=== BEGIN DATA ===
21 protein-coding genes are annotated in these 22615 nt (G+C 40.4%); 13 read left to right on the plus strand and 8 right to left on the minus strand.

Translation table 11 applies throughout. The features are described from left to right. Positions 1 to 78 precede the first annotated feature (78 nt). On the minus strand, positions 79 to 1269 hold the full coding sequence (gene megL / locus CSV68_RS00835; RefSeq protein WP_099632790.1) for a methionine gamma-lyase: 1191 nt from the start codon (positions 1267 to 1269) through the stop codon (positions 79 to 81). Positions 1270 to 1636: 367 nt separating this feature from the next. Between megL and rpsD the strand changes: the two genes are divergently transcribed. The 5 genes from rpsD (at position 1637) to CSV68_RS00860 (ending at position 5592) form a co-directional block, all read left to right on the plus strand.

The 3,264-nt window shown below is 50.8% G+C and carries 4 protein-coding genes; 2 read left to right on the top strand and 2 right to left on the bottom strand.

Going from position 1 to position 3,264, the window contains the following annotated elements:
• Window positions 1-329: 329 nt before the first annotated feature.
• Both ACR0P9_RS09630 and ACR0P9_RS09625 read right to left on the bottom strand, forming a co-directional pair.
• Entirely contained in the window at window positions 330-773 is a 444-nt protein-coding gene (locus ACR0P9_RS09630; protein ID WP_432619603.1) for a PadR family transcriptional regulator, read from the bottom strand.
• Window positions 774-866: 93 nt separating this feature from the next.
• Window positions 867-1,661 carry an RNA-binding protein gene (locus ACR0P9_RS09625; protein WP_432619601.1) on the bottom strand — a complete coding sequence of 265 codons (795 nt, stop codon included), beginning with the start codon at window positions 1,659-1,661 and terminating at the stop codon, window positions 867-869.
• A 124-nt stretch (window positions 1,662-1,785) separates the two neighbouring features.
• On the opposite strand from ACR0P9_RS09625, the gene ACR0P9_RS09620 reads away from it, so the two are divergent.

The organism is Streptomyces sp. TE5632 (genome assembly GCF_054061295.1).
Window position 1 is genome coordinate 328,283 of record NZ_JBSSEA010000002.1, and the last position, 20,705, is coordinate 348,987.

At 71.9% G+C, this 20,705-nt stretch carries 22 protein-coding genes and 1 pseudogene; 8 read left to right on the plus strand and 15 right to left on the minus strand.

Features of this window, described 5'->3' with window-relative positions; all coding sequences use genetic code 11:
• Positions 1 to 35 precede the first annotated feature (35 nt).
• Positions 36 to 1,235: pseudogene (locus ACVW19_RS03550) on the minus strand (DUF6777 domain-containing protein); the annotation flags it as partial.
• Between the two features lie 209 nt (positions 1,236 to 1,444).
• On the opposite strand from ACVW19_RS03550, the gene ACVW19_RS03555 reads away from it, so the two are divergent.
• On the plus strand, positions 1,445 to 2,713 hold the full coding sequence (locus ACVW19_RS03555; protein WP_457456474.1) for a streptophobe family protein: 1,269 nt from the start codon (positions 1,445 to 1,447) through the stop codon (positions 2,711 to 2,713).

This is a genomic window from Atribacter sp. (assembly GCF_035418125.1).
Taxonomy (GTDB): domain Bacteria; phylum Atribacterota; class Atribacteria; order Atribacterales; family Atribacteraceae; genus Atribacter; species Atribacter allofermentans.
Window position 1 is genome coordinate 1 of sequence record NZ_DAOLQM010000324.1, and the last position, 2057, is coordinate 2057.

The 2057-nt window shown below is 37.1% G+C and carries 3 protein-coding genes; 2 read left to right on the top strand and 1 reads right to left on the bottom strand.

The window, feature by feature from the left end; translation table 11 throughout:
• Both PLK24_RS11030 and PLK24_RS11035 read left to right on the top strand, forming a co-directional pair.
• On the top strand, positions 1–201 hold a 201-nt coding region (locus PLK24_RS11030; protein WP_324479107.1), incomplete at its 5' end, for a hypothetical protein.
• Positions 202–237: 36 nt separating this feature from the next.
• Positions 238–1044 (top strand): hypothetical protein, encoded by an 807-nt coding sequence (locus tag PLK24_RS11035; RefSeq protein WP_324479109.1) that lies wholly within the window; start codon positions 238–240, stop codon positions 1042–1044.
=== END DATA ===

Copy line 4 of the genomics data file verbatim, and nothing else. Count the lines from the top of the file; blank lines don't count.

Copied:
Going from position 1 to position 3,264, the window contains the following annotated elements: